Be humble, drive without overdoing it.  Gain experience and open the throttle when the feeling is good.  At 400.000Euros a pop, crashing cars like Colin McRae or Vatanen style is not doing it anymore.  If your ego wants to push that pedal down, you better have the cash to back it up.  This was not my case so I took the step by step road.  (More on the now infamous "3, then 5 year plan" to get to the top in a future Random Short Interlude)

6. When you are fast and reliable, find more cash.

A single event & testing will cost you anywhere between 150.000 and 250.000 Euros so find the cash.  Get yourself some drives in a Citroën WRC (the most competitive of the moment) on some events and light the fires.  Try to beat the official drivers at least on some stages. 

7. Get yourself a manager who talks politics with the team bosses as you are driving

Politics are an inherent part of the sport.  Going fast and being reliable is not enough.  You need to get into bed with the teams and look for any opening.  If one of the official drivers is not performing, what better idea than a manager whispering your name to the boss as he sees his driver failing live on the screens.  Oh my, the psychology...

8. Keep your mouth shut.

Today's bosses don't like drivers with character who speak their minds, unless they are established superstars.  They just want you to perform, say the car is great, thank the team, the sponsors, the manufacturer, maybe the family.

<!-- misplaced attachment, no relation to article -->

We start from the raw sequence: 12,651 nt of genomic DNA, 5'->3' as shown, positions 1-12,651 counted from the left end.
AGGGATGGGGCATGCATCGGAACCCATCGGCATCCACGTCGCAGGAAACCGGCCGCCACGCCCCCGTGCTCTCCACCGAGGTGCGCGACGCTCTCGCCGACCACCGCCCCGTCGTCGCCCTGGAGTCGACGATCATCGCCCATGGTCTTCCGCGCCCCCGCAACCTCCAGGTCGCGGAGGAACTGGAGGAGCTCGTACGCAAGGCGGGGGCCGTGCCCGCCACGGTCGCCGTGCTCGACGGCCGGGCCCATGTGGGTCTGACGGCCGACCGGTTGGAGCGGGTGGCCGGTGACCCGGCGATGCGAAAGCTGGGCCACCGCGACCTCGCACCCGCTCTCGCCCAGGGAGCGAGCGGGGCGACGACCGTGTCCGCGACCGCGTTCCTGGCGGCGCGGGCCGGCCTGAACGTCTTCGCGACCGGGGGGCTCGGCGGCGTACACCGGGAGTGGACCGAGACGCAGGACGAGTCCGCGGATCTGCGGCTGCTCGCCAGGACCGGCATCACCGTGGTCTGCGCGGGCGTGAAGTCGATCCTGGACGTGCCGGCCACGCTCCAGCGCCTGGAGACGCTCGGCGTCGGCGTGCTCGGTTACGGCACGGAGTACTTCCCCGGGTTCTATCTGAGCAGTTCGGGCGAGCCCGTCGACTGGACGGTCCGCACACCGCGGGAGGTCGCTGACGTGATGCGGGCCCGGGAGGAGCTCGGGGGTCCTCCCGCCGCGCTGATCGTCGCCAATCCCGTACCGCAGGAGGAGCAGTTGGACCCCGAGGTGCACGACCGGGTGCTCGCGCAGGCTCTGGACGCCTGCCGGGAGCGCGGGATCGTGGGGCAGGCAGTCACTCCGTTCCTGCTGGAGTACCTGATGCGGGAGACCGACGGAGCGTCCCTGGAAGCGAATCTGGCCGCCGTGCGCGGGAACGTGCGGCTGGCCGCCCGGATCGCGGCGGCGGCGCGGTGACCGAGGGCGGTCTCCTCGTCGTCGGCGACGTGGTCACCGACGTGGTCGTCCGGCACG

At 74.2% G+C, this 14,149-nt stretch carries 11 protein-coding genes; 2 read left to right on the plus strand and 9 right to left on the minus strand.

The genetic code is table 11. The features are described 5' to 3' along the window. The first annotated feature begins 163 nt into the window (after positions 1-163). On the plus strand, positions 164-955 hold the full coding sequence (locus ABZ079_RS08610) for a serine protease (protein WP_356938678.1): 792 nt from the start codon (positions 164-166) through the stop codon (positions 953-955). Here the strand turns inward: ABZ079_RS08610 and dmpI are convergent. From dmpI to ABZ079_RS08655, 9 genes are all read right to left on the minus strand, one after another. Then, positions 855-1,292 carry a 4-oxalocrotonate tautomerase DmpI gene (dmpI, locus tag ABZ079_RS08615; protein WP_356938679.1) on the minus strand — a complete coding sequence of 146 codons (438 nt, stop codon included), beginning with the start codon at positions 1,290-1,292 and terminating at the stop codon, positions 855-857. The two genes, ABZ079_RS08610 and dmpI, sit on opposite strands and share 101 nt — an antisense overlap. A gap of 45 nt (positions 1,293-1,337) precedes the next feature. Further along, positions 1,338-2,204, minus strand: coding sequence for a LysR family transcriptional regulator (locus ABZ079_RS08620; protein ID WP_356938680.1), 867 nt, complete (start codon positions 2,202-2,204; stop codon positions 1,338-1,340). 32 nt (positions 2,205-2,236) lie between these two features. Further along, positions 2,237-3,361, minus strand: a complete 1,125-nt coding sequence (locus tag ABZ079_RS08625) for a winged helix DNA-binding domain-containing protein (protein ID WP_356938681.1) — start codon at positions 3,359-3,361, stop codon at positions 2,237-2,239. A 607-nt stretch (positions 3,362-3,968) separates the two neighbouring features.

Rally, and sport in general, is extremely tough psychologically.  Emotions can run very high.  You must be psychologically strong enough to keep your mouth shut in the toughest moments.  If you know that you are a bit of a "hot" character (like me), get help from a sports psychologist.  Many top athletes are followed by shrinks (I wasn't, by the way).

9. Get your manager or a close person to keep an ear open and an eye out for things.

Days are long during rallies and reconnaissance.  Meanwhile lots is going on behind the scenes from changes in the organization of the event like cancellation of stages and god knows what else.  You need to be aware of things, so that for example, you don't miss your shakedown time because it changed and nobody thought of telling you...

10. Look at what the other drivers are doing. 

Don't hesitate to copy good ideas, and protect yours like a rabid hound.

11. Pray that you were born in the right year.

That's right.  Drivers have long careers and seats are few.  Many guys can drive but few are there at the right time and right place. 

1 comment:

  1. Point n°8 make me think about François Delecour ... "toyota cheat" (MC 1993) , "my team-mates makes illicit reconaissance" (versus Panizzi , san remo 2000 or 2001). "this car is a shit" (about the mitsu lancer at the end of his career in wrc). He was a blody fast driver , but really too "big mouth" and emotional. And like you say , right now it's "thanks to the team, the sponsors, the manufacturer..."